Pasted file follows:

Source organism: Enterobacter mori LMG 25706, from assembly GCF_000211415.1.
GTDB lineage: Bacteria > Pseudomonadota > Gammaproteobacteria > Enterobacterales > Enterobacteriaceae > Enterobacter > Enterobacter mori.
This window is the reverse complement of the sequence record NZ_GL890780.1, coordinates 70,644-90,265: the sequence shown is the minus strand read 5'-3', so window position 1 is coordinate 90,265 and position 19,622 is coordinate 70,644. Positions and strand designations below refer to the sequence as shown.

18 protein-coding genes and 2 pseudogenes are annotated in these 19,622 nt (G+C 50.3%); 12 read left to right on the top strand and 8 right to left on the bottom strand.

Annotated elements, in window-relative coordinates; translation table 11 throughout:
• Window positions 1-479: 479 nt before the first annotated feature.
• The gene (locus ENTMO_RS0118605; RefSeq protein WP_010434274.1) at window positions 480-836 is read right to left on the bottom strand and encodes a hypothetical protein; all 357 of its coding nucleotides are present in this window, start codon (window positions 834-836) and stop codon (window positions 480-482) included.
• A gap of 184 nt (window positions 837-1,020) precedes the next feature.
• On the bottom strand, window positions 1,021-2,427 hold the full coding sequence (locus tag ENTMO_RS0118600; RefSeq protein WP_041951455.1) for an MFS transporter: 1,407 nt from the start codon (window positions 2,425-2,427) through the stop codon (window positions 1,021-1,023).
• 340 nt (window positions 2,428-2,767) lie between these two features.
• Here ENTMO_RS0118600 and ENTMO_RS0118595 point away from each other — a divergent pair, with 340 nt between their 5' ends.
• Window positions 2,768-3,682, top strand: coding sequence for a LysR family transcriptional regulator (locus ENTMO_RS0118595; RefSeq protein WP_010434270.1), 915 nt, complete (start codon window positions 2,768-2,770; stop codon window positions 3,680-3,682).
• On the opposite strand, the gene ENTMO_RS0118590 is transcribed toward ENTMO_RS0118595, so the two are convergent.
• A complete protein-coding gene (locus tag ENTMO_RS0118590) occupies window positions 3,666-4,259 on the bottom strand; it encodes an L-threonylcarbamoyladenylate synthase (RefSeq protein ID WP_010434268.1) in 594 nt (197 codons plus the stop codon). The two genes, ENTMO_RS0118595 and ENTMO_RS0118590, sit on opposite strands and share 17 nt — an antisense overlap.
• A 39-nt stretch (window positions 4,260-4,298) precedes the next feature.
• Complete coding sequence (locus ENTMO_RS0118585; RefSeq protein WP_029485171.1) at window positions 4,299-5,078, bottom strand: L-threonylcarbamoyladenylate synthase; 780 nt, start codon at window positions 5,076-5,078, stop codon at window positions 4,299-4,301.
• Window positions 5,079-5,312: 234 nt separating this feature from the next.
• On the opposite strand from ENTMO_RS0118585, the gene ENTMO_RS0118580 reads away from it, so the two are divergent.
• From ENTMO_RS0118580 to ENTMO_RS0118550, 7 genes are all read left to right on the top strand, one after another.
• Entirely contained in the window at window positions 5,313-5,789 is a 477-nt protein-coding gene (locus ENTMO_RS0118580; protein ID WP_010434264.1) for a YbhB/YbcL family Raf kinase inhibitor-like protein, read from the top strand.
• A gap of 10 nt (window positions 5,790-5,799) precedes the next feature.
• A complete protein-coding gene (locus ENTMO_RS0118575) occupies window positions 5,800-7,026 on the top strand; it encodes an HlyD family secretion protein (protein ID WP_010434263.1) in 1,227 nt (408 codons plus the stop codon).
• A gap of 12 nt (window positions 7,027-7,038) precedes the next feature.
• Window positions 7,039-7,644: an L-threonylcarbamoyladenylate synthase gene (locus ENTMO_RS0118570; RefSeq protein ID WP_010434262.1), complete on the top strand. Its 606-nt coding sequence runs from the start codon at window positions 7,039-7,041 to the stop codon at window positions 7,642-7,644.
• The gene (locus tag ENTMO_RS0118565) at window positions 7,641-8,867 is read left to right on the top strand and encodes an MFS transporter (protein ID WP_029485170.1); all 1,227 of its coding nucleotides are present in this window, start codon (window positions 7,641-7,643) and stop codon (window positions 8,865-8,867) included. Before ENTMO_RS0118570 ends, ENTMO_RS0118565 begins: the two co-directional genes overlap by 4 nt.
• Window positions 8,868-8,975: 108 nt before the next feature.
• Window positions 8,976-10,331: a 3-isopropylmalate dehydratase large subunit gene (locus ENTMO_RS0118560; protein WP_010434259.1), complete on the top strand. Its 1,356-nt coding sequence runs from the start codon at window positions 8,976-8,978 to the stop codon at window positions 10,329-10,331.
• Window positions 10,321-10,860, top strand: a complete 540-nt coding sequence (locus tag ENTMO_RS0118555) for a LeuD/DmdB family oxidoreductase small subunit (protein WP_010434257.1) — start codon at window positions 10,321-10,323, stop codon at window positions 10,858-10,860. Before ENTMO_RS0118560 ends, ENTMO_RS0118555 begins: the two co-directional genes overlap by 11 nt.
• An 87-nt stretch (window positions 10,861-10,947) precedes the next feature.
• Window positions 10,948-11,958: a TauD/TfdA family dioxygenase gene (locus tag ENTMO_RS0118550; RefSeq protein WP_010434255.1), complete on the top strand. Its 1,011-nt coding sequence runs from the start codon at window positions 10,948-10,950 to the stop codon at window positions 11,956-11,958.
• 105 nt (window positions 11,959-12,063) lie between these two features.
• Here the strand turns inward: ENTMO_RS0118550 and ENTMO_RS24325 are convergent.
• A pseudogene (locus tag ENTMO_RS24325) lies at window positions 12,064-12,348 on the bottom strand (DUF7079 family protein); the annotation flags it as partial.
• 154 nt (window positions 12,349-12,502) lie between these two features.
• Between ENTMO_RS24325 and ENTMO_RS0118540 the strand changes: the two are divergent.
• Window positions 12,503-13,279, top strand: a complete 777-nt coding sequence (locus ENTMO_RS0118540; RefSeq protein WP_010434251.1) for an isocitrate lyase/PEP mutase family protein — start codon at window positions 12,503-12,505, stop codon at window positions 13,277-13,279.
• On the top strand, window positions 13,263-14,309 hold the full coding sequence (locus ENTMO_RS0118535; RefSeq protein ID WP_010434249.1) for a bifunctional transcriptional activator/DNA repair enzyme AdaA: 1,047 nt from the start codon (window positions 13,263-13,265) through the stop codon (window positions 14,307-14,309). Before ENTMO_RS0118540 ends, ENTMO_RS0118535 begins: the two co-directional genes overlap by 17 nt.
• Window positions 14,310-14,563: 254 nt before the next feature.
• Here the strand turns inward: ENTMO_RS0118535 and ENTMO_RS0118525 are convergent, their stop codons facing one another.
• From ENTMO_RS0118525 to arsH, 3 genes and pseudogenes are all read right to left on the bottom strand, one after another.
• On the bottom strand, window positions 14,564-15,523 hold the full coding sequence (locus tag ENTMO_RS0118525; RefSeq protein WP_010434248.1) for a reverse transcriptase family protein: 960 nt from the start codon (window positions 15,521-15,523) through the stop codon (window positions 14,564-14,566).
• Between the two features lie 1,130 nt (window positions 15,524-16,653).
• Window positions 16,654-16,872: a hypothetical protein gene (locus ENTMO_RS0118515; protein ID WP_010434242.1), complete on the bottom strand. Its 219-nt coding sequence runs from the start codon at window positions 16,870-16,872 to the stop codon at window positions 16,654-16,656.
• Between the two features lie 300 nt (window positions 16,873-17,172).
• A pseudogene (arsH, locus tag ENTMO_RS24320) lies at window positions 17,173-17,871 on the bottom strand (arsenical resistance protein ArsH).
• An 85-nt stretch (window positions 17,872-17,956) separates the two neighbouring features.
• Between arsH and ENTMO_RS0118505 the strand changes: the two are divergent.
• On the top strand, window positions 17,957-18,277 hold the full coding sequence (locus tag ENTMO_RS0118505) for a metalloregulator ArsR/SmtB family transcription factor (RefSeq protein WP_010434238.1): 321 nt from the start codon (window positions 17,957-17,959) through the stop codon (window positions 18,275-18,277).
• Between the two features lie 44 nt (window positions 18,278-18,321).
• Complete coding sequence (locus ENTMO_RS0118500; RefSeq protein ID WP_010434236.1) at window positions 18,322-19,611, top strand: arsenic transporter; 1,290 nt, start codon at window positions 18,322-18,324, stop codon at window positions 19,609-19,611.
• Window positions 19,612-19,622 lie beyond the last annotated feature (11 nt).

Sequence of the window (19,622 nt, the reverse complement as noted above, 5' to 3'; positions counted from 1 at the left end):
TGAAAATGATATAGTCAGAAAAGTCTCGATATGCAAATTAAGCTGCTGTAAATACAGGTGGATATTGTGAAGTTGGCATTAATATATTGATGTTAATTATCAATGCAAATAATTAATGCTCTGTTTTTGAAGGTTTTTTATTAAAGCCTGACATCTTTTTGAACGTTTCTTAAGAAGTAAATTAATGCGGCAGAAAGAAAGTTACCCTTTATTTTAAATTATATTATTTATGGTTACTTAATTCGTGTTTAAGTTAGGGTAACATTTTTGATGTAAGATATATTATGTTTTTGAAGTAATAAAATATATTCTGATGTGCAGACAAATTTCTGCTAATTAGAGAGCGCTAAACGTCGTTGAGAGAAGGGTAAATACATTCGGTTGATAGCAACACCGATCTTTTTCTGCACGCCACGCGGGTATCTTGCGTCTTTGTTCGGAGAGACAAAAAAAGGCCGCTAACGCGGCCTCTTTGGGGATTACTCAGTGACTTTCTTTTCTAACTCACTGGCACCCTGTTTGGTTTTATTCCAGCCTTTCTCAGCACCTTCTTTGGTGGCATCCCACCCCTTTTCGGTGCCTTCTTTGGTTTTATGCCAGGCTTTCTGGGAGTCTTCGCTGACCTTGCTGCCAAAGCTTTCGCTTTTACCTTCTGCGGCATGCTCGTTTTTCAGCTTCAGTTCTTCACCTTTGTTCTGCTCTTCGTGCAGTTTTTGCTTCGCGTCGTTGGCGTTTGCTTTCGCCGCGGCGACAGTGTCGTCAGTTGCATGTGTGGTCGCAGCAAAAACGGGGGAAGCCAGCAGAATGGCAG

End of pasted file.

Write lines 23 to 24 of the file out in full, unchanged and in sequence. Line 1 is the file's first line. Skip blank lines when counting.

• A gap of 12 nt (window positions 7,027-7,038) precedes the next feature.
• Window positions 7,039-7,644: an L-threonylcarbamoyladenylate synthase gene (locus ENTMO_RS0118570; RefSeq protein ID WP_010434262.1), complete on the top strand. Its 606-nt coding sequence runs from the start codon at window positions 7,039-7,041 to the stop codon at window positions 7,642-7,644.